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"Uganda's Entrepreneurial Ecosystem Initiative (UEEI) Phase II aimed to address key gaps and opportunities in the entrepreneurial ecosystems of Kampala and Gulu, Uganda. The initiative was designed to work collectively towards addressing interrelated constraints such as limited access to financing, mentorship, and network connections, which were found to be limiting entrepreneurship in Uganda. While progress has been made, challenges such as bureaucratic red tape and a lack of appropriate financial products for small and medium-sized enterprises (SMEs) still exist. The UEEI Phase II serves as a valuable learning opportunity for practitioners and policymakers working to cultivate a thriving entrepreneurship ecosystem in emerging markets."

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"Quando as empresas pensam em fazer boas compras, consideram planejamento, gestão de estoques, equilíbrio de tempos e momentos, condições de pagamento, evitar desperdícios, organizar a documentação e, o mais importante, a escolha de fornecedores, que envolve um dos canais de abertura da empresa a relações com outras empresas, outros empreendimentos. É a oportunidade de fazer com que boas compras sejam também boas relações e, assim, sejam boas desde uma perspectiva mais ampla: para as empresas sim, mas também para os fornecedores, para a sociedade e para o meio ambiente."

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"The gender financing gap persists. Women-led startups raise significantly less capital than startups led by only men. According to PitchBook Data, in 2021, 85.4% of global VC dollars went to startups with only men on the founding team.

That number has hardly budged over the past decade — despite the fact that data continues to suggest that women-led startups outperform startups with all-men founding teams. For example, a BCG study found that women-led companies generate more than twice as much additional revenue per dollar invested (78 cents versus 38 cents) and a PitchBook study found that women-led startups reach their exit stage a full year earlier than all-male-founded startups (median 6.4 years versus 7.4 years).

For investors, focusing on only a fraction of all entrepreneurs means they leave significant opportunities for returns on the table. For startups, this gender financing gap means promising innovations do not receive the resources they need to scale.


That is why Village Capital partnered with IFC, We-Fi, the World Bank, and researchers Amisha Miller and Saurabh Lall to identify and test several concrete ideas for how to help close the gender financing gap. With the support of a research coalition that also includes Visa Foundation, Moody’s, ANDE’s Advancing Women’s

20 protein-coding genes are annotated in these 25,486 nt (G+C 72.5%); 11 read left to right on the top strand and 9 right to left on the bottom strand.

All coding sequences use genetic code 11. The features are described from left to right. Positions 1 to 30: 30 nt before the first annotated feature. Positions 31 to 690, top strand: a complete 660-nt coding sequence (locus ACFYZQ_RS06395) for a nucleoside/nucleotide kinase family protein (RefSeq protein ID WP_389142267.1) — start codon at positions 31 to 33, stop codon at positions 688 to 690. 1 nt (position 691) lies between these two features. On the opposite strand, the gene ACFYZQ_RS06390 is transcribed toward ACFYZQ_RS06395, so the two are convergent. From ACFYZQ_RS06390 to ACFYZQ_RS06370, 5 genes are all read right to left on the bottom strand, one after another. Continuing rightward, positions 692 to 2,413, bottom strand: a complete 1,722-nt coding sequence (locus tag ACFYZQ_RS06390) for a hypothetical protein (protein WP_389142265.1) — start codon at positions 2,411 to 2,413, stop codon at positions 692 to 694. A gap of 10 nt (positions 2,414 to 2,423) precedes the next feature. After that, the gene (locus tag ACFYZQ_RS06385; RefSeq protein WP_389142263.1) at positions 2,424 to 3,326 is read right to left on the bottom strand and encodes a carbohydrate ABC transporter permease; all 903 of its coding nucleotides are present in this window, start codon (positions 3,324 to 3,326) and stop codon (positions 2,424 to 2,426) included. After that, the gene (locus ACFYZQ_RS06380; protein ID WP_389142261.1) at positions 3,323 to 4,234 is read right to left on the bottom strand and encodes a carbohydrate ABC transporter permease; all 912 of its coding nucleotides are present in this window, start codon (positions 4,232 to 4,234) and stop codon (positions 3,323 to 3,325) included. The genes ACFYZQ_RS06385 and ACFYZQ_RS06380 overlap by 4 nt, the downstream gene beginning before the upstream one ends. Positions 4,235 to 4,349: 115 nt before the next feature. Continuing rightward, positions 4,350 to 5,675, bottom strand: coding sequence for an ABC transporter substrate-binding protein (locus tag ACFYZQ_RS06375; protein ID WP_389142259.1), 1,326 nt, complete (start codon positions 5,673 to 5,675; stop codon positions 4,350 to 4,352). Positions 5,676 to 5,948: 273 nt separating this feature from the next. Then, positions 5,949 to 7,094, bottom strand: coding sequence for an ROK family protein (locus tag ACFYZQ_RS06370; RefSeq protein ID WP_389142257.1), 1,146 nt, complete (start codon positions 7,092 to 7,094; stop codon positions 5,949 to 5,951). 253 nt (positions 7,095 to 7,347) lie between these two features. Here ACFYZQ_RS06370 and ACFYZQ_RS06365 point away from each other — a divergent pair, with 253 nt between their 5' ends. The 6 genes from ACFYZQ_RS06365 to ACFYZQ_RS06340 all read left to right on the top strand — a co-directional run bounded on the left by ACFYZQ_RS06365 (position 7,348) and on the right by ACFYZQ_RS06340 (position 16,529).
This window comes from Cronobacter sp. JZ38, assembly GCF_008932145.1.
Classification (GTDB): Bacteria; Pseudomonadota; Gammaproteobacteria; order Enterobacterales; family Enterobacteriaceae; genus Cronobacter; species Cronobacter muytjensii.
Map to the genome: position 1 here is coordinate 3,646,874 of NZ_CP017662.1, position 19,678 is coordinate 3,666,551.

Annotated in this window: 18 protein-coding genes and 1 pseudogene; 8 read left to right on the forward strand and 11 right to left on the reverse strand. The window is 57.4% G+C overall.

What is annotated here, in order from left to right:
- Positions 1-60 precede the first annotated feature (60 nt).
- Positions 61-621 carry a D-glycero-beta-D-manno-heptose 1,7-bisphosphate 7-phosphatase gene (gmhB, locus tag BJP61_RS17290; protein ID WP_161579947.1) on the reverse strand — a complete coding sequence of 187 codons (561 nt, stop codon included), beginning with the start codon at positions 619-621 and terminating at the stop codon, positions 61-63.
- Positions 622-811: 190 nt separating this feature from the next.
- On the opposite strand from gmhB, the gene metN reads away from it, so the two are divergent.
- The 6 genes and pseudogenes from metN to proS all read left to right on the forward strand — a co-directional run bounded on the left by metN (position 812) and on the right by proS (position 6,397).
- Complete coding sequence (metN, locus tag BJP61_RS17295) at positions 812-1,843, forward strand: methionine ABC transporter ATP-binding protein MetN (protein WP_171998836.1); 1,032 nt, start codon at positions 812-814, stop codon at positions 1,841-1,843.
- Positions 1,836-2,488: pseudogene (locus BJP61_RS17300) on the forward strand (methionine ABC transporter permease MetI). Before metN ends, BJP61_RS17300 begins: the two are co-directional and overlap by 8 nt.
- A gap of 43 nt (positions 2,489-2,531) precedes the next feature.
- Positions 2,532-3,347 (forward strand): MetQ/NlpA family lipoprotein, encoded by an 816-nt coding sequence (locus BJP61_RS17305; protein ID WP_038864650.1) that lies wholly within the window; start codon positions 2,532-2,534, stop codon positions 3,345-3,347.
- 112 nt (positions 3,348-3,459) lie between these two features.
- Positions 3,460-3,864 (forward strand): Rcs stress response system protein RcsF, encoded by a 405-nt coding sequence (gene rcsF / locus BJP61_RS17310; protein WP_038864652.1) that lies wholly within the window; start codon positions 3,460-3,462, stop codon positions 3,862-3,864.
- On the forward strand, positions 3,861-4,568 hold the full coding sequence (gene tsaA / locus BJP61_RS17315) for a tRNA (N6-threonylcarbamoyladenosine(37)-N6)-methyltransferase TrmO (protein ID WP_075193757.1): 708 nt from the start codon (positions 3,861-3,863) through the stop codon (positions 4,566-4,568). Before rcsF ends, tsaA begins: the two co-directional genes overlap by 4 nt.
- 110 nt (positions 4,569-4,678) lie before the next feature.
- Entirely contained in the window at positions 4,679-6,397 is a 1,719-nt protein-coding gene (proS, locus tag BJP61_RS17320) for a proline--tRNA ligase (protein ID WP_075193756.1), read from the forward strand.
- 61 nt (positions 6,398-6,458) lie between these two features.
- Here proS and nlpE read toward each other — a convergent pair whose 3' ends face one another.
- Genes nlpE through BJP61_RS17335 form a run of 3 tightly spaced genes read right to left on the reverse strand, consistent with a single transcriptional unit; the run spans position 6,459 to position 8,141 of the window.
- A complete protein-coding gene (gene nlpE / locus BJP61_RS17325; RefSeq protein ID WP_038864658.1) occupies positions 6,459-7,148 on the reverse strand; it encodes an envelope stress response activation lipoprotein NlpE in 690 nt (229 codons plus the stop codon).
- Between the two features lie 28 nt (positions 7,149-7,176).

Empowerment Fund, Sasakawa Peace Foundation, and ANDE’s SGB Evidence Fund, we have identified several promising interventions.


Now we are sharing our results, and encouraging investors and accelerators to take action."

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Climate change and gender inequality are among the world’s most pressing and complex development challenges. Women are catalysts for innovative solutions to tackle climate change. However, their underrepresentation in decision-making processes and labour markets means that women are prevented from fully contributing to climate-related planning, policy-making and implementation. Recently, WUSC joined partners in celebrating the development of a new roadmap for climate finance and marked the culmination of a unique project at the intersection of climate finance and gender implemented by a consortium of partners including ANDE and AKFC and generously funded by Global Affairs Canada. The purpose of the Roadmap is to present recommendations to donors on how to facilitate women climate entrepreneurs’ access to appropriate climate finance, contributing to greater equality and inclusion in sub-Saharan Africa while advancing innovative and transformative women-led climate solutions.

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"Entrepreneurs need to be prepared to measure and communicate their contribution to climate change mitigation, adaptation, and resilience to key stakeholders. However, there is currently no standardization of climate impact reporting in the small business sector, leaving the burden on entrepreneurs to grow a successful business and implement the right tools to measure climate impact. Climate Collective Foundation and the Aspen Network for Development Entrepreneurs (ANDE) have published this guide to provide SGBs, impact investors, and ESOs with a consolidated list of available tools and frameworks for climate impact measurement, along with guidance on how to select best-fit resources based on their industry and impact area."